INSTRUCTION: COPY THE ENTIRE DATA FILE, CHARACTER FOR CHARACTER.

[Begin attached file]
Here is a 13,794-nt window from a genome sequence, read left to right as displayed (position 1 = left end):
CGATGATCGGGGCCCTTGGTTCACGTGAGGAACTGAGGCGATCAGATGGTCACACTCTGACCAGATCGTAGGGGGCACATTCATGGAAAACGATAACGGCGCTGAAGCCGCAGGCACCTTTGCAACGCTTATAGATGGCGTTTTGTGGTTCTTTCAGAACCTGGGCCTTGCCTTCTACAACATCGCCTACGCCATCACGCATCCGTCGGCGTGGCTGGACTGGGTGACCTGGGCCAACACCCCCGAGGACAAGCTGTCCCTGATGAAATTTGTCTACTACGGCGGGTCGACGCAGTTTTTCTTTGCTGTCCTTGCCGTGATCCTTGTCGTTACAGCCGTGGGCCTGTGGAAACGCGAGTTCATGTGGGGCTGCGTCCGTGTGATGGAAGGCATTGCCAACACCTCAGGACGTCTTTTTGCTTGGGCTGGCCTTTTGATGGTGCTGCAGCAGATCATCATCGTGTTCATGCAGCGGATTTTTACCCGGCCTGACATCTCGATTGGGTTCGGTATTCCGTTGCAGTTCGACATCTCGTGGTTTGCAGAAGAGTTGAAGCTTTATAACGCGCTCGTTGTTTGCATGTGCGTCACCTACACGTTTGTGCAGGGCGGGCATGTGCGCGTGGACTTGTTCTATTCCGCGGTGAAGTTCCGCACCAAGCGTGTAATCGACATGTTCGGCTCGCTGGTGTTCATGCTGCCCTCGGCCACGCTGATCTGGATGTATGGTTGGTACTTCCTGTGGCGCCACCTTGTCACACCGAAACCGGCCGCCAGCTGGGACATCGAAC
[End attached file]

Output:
Here is a 13,794-nt window from a genome sequence, read left to right as displayed (position 1 = left end):
CGATGATCGGGGCCCTTGGTTCACGTGAGGAACTGAGGCGATCAGATGGTCACACTCTGACCAGATCGTAGGGGGCACATTCATGGAAAACGATAACGGCGCTGAAGCCGCAGGCACCTTTGCAACGCTTATAGATGGCGTTTTGTGGTTCTTTCAGAACCTGGGCCTTGCCTTCTACAACATCGCCTACGCCATCACGCATCCGTCGGCGTGGCTGGACTGGGTGACCTGGGCCAACACCCCCGAGGACAAGCTGTCCCTGATGAAATTTGTCTACTACGGCGGGTCGACGCAGTTTTTCTTTGCTGTCCTTGCCGTGATCCTTGTCGTTACAGCCGTGGGCCTGTGGAAACGCGAGTTCATGTGGGGCTGCGTCCGTGTGATGGAAGGCATTGCCAACACCTCAGGACGTCTTTTTGCTTGGGCTGGCCTTTTGATGGTGCTGCAGCAGATCATCATCGTGTTCATGCAGCGGATTTTTACCCGGCCTGACATCTCGATTGGGTTCGGTATTCCGTTGCAGTTCGACATCTCGTGGTTTGCAGAAGAGTTGAAGCTTTATAACGCGCTCGTTGTTTGCATGTGCGTCACCTACACGTTTGTGCAGGGCGGGCATGTGCGCGTGGACTTGTTCTATTCCGCGGTGAAGTTCCGCACCAAGCGTGTAATCGACATGTTCGGCTCGCTGGTGTTCATGCTGCCCTCGGCCACGCTGATCTGGATGTATGGTTGGTACTTCCTGTGGCGCCACCTTGTCACACCGAAACCGGCCGCCAGCTGGGACATCGAAC